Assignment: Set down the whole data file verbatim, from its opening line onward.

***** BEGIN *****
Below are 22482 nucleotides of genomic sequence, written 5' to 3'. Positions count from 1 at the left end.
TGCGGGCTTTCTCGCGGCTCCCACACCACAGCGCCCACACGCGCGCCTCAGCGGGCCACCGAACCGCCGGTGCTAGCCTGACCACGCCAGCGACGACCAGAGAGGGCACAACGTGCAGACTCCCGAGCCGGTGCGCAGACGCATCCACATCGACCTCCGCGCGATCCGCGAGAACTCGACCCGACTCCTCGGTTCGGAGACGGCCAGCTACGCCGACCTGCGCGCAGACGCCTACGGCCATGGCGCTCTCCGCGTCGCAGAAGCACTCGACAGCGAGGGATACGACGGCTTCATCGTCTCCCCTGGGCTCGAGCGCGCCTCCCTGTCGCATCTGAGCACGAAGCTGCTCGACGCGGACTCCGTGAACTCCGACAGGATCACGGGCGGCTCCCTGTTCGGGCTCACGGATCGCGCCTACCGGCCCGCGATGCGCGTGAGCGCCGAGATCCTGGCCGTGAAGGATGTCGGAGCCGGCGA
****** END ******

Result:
Below are 22482 nucleotides of genomic sequence, written 5' to 3'. Positions count from 1 at the left end.
TGCGGGCTTTCTCGCGGCTCCCACACCACAGCGCCCACACGCGCGCCTCAGCGGGCCACCGAACCGCCGGTGCTAGCCTGACCACGCCAGCGACGACCAGAGAGGGCACAACGTGCAGACTCCCGAGCCGGTGCGCAGACGCATCCACATCGACCTCCGCGCGATCCGCGAGAACTCGACCCGACTCCTCGGTTCGGAGACGGCCAGCTACGCCGACCTGCGCGCAGACGCCTACGGCCATGGCGCTCTCCGCGTCGCAGAAGCACTCGACAGCGAGGGATACGACGGCTTCATCGTCTCCCCTGGGCTCGAGCGCGCCTCCCTGTCGCATCTGAGCACGAAGCTGCTCGACGCGGACTCCGTGAACTCCGACAGGATCACGGGCGGCTCCCTGTTCGGGCTCACGGATCGCGCCTACCGGCCCGCGATGCGCGTGAGCGCCGAGATCCTGGCCGTGAAGGATGTCGGAGCCGGCGA